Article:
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When Metaphors Meet Manure: Mediation as a Good Agricultural Practice

Posted By Charlotte Carter, Former NYSDRA Executive Director, Tuesday, January 2, 2018

Published in Country Folks, March 7, 2011

Contact information updated, January 2014

Conflict and negotiation are part of our everyday life.  We usually manage those situations fairly well on our own.  Sometimes our usual strategies just don’t work, and the situation escalates.  At that point we consider walking away, ending a personal or professional relationship, or giving the problem to lawyers or a judge to resolve.  Unfortunately, litigation is costly, at least one side looses, and business or personal relationships are rarely improved. 


My work gives me plenty of opportunities to hear about conflict and agriculture.  One of the many great things about agriculture is the abundance of metaphors.  So, how is conflict like manure?  There are more similarities than you might think! 


First, conflict is like manure because it happens every day.  It seems to be a by-product of everyday life.  And, if it is not dealt with promptly and effectively, it accumulates.  As one wise farmer told me:  “When you are mad at someone, you hate the way he ties his shoes!”  We tend to lose our objectivity, and everything the other persons says or does becomes a fresh insult.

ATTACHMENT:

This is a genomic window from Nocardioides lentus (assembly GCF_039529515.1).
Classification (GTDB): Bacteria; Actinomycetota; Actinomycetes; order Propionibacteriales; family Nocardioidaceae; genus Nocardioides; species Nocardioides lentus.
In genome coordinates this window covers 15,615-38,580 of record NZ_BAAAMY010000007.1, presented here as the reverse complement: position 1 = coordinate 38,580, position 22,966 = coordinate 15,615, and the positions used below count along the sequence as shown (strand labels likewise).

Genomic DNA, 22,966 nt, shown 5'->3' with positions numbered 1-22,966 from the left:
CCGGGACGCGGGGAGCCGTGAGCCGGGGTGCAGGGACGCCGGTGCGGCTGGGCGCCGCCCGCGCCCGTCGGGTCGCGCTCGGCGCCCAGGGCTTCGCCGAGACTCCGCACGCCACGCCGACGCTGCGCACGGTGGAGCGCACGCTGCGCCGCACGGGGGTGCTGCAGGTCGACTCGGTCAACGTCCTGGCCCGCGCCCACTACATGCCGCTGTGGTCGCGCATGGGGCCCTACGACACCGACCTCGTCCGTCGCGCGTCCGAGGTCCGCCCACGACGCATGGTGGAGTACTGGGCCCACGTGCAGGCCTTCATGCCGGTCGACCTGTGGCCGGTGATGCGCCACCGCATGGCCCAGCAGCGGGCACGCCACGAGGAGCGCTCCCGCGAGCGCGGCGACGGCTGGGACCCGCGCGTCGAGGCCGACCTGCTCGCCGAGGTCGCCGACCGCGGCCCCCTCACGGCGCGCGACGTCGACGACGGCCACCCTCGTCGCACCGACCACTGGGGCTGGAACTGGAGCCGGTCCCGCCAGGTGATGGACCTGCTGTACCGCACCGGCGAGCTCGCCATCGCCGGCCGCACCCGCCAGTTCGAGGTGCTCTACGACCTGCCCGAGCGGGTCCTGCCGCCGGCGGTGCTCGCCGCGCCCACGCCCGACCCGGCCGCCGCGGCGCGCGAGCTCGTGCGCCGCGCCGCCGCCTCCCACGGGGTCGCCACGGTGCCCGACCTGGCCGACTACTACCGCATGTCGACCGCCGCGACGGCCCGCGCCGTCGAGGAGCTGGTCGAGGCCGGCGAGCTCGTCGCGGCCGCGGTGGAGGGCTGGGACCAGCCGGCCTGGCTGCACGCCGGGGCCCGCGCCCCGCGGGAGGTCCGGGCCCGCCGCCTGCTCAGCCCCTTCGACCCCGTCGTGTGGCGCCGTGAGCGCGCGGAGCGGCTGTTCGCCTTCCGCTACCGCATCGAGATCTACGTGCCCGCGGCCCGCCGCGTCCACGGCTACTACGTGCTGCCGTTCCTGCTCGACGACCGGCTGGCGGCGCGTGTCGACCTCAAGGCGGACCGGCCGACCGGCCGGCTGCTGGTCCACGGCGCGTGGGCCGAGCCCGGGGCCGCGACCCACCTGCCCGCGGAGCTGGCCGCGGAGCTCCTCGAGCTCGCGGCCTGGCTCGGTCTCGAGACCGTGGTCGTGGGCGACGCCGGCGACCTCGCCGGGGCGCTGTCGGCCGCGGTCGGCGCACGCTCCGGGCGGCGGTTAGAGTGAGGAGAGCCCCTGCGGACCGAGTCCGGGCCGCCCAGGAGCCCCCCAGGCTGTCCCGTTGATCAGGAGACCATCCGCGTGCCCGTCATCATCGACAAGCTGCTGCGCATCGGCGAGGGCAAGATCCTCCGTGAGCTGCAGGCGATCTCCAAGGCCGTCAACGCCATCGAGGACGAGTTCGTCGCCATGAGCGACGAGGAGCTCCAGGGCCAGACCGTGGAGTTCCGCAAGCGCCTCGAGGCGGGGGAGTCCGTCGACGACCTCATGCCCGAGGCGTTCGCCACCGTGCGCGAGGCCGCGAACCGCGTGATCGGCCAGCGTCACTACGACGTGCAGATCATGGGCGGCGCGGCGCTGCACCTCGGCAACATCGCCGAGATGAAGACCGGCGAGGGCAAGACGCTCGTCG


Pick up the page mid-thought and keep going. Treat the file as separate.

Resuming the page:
Second, when conflict or manure accumulates it becomes a problem, at first in the barn, and then for the family and business.  If those problems are mismanaged they can offend the neighbors, and create a toxic environment.  Unresolved conflict uses up a lot of our time, attention and energy; it can pollute our lives and those who live or work with us.   


On the other hand; when manure is handled well it enriches the environment and produces bountiful crops.   With some expert management and advanced technology, manure can generate clean energy.  But if the management or technology fails, and especially if sparks fly -- it can be explosive!  


It is a widely accepted practice to consult nutrient management experts to make plans for the proper handling and application of manure.  Similarly, conflict management experts can help manage conflict and differences of opinions about family or business matters. 


New York has a great resource to help producers and agribusinesses manage conflict and make plans effectively.  More and more people are using mediation to resolve conflicts, to work together to solve a problem, and to collaborate on a plan that will work for everyone.  Mediators are trained and experienced experts in conflict management, communication and negotiation.  The New York State Agricultural Mediation Program (NYSAMP) provides free or low cost services in every county in New York. 


When is it time to get some expert help with conflict management or tricky business planning?  Some of the signs that it is time to ask for help from an expert are that the conflict is escalating, it is interfering with our ability to get our work done, or that it is damaging personal or professional relationships.  When we are trapped in an escalating conflict we find ourselves going over and over our own story, blaming the problem on others, loosing perspective and even “demonizing” the other person.  

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